Lying By Omission – Legislators Brag on Military Retirement Bill But Omit It Raised Tax Burden

Strike up the band! Start a parade! Have you heard the news? This year the Arkansas General Assembly passed a law to exempt military retirement pay from the income tax.

So why isn’t Conduit For Action joining in the celebration? Conduit For Action supported a proposal to exempt military retirement pay from income tax, but did not support this SNAFU because it used veterans as pawns to raise the tax burden on Arkansans.

While politicians are patting themselves on the back for providing some tax relief to veterans who are receiving military retirement … their celebration of the legislation is a lie by omission.

Instead of reducing the tax burdens, the legislation increased the tax burden on Arkansans. Even veterans with military retirement pay will have some of their tax benefit eroded by new taxes in the bill.


The military retirement pay exemption was passed as HB1164 by Representative Charlene Fite and became Act 141 of 2017.

How does it help veterans?  The new law benefits only veterans who receive military retirement (or survivor benefits based on military retirement) by exempting the retirement pay from the Arkansas Income Tax. It is estimated to be a cut of $6.7 million when it takes effect in mid-fiscal 2018 and then by $13.4 million in fiscal 2019.  Lynne Reynolds, the income tax administrator of the Department of Finance and Administration said the average benefit to those with military retirement pay will be $462 a year.[i]

The benefit to veterans with military retirement pay is the only part politicians want to talk about.

When pressed further, Governor Asa Hutchinson and some state legislators will tell you the bill also includes an offset to balance the budget.  What they mean by “offset” is NEW TAXES. For most Arkansans all you get under the legislation is the privilege of paying new taxes.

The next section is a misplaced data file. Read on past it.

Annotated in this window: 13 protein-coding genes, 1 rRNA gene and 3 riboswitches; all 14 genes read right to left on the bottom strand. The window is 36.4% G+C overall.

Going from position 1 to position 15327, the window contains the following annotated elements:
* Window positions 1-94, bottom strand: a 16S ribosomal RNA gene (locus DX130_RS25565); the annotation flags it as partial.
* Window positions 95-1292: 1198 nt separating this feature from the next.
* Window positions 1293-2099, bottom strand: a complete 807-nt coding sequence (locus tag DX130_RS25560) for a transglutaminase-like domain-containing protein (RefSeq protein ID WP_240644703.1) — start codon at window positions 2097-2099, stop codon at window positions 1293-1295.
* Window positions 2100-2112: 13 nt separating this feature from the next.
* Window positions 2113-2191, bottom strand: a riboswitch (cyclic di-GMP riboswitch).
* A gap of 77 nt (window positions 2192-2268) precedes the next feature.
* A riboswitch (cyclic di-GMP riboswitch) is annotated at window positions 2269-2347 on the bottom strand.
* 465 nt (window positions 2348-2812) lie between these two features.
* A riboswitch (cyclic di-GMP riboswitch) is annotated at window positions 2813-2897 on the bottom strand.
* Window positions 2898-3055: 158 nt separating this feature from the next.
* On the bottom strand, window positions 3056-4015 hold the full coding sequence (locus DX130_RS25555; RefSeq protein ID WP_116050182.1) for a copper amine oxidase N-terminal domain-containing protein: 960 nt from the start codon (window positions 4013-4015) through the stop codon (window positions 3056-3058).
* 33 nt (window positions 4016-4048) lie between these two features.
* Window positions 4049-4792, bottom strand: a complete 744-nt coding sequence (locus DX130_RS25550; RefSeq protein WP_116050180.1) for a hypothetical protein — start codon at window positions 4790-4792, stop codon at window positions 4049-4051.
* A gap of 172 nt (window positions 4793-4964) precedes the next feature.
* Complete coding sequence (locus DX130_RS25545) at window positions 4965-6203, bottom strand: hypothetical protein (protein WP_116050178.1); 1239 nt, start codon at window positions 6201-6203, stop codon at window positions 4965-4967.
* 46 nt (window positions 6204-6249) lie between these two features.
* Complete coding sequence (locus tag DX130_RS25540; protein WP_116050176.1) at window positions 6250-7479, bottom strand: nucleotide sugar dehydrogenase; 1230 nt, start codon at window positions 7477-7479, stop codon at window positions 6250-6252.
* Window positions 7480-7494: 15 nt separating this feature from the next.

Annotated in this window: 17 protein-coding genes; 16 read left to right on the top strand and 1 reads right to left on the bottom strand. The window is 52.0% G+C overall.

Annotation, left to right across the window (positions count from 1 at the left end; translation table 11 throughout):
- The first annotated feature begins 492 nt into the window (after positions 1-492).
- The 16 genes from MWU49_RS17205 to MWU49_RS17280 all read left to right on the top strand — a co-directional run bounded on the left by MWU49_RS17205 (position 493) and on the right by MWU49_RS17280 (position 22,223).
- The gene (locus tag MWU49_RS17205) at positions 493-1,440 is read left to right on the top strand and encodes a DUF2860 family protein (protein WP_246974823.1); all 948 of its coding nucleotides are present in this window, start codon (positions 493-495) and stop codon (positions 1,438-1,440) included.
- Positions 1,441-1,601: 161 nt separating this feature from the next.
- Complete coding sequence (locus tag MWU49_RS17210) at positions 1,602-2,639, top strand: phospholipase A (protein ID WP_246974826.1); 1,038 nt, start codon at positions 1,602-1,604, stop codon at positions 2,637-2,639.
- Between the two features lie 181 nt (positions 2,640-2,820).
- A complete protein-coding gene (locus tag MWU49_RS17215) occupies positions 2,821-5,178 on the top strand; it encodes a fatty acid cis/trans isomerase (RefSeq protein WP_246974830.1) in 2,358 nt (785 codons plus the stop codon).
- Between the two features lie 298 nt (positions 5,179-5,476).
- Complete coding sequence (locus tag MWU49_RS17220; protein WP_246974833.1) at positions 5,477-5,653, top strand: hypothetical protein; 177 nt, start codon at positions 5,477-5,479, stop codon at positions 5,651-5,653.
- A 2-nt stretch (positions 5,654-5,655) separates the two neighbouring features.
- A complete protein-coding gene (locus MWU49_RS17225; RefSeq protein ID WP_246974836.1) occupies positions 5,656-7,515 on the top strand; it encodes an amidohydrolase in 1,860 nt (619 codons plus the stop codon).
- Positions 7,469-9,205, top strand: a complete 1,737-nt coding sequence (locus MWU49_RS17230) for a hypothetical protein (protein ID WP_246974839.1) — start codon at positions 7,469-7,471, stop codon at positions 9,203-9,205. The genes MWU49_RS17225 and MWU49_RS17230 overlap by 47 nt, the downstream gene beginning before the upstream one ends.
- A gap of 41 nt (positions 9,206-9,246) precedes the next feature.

Politicians can’t even be straight with you about the “offset.”  It is more than an offset – it is a $5.9 million tax increase on Arkansans. 

Where does this dollar amount come from?  According to the legislature’s nonpartisan Bureau of Legislative Research beginning in Fiscal Year 2019 the legislation will collect $5.9 million more than any tax cuts provided in the legislation. For Fiscal Year 2018 the legislation will collect $3 million more than it gives in tax benefits. See: “General Revenue Estimated Impacts of the 91st General Assembly, 2017 Regular Session,” in the 2017 Summary of Fiscal Legislation, by the Bureau of Legislative Research


Could the $5.9 million tax increase have been just an accident because of a bad calculation in putting the bill together? NO!

The very first two sections of the bill are not about a tax cut.  Instead they are about transferring tax money to the Medicaid Trust Fund. How much will be transferred?  Would you be surprised if I told you $5.9 million?

Section 1 of the bill sends $5.9 million to the Medicaid Trust Fund in 2018 and $2.9 million this fiscal year. Is the $5.9 million being sent to the Medicaid Trust Fund and the $5.9 million in additional taxes on Arkansans’ just a COINCIDENCE?  Of course not!